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It seems like a long time ago, but Facebook started as a social network for college students. And here's a status update for you: Many of its newest members are senior citizens. These users didn't grow up online. Stan Alcorn met some of these Facebook friends and asked them what it's like to log on and start sharing.

STAN ALCORN, BYLINE: At 101 years old, Florence Detlor is one of the oldest people on Facebook. So when I spoke with her, I had to ask...

Have you always been kind of someone who wants to sort of keep on the cutting edge of where technology is going?

FLORENCE DETLOR: Absolutely. Because that's what makes one time different from another.

ALCORN: When Detlor was born, in 1911, the telephone was a futuristic, fringe technology. These days, she reads novels on her Kindle, and updates her Facebook timeline on her third computer. She's an exceptional person. But not as exceptional as you might think.

MARY MADDEN: For the first time, half of adults 65 and older are online.

ALCORN: Mary Madden is a researcher at the Pew Research Center's Internet & American Life Project.

MADDEN: And that's up from just 14 percent in 2000 when the project first started.

ALCORN: She says the number of seniors online has really taken off in the last year, and the biggest driver is happening offline, in outreach. Like the classes librarian Josh Soule teaches.

JOSH SOULE: How many of you have used Facebook in any way before?

ALCORN: Soule's Facebook for Seniors class is usually full, with students who have never used the website before.

Henriette Bard doesn't even own a computer.

HENRIETTE BARD: I made a big mistake in my life, when I should have learned about computers years ago, when my husband was alive, I didn't and now I started at 92, just started to learn how to use a computer.

ALCORN: Most of the hour-long class is spent limiting the amount of personal information that's shared on the site. Sharing too much makes these seniors nervous; they're used to socializing one-on-one.

BARD: I imagine it's like talking to people like email.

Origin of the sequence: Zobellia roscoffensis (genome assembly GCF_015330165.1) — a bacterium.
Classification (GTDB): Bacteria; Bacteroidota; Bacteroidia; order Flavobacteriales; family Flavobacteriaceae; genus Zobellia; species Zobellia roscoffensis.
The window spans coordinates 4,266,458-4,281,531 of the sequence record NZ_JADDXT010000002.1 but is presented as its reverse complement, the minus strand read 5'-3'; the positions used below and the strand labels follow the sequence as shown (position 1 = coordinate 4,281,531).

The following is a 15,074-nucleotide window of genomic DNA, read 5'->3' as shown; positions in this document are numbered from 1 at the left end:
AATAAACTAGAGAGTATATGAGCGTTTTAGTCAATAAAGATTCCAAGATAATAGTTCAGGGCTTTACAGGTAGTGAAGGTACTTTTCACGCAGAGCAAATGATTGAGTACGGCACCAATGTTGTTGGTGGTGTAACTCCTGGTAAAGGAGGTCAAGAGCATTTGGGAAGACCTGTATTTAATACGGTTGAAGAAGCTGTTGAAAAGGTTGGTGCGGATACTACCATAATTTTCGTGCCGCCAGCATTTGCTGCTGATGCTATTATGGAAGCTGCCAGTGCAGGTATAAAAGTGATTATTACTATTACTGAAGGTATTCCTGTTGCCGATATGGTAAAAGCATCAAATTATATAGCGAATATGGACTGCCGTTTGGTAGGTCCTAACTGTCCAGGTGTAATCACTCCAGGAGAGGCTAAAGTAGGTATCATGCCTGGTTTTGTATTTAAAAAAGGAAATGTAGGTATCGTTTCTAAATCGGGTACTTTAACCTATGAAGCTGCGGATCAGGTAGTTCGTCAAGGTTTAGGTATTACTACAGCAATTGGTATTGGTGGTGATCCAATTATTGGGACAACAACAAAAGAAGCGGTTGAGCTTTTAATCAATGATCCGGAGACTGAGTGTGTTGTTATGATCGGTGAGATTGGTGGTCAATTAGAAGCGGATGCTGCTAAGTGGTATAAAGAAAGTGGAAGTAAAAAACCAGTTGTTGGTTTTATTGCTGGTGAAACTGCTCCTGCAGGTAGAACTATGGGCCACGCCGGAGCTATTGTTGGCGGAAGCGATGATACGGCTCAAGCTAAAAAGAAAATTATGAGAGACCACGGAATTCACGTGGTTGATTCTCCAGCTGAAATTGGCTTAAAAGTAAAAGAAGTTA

ALCORN: Mm-hmm.

BARD: Is it?

ALCORN: She learns that it's more complicated than that. Even with privacy settings, most of the action on Facebook is out in front of all of your friends at once. Which makes seniors like Tina Santorineou uncomfortable.

TINA SANTORINEOU: You miss the personal touch, you know. You don't connect with this person, you connect with everybody. But I don't want to do that.

ALCORN: But, like most seniors, she appreciates that younger users do - like her grandniece.

SANTORINEOU: This is my grandniece.

SOULE: That's your who?

SANTORINEOU: My grandniece. She's 14 years old.

SOULE: Oh.

SANTORINEOU: This I can say for her. If you go to her wall you can see thousands of, for I don't know how many pictures she has. It's amazing.

ALCORN: Grandkids - and their pictures - are a magnet for seniors, pulling them into a new social space at a time when most of them are socializing less.

Shyam Sundar is a professor of communications at Penn State.

SHYAM SUNDAR: People actually narrow down their social networks as they grow older.

ALCORN: Sundar thinks sites like Facebook can help seniors fight that isolation. He compares them to an ongoing Thanksgiving dinner. But that only works for people who already have friends and family to fill the seats at the table.

People like Florence Detlor, the 101-year-old on Facebook.

DETLOR: Family is there, friends are there, I think maybe more friends than family.

ALCORN: In the last couple of months, she's added more than 200 new Facebook friends - although she still hasn't responded to my friend request.

For NPR News, I'm Stan Alcorn in New York.

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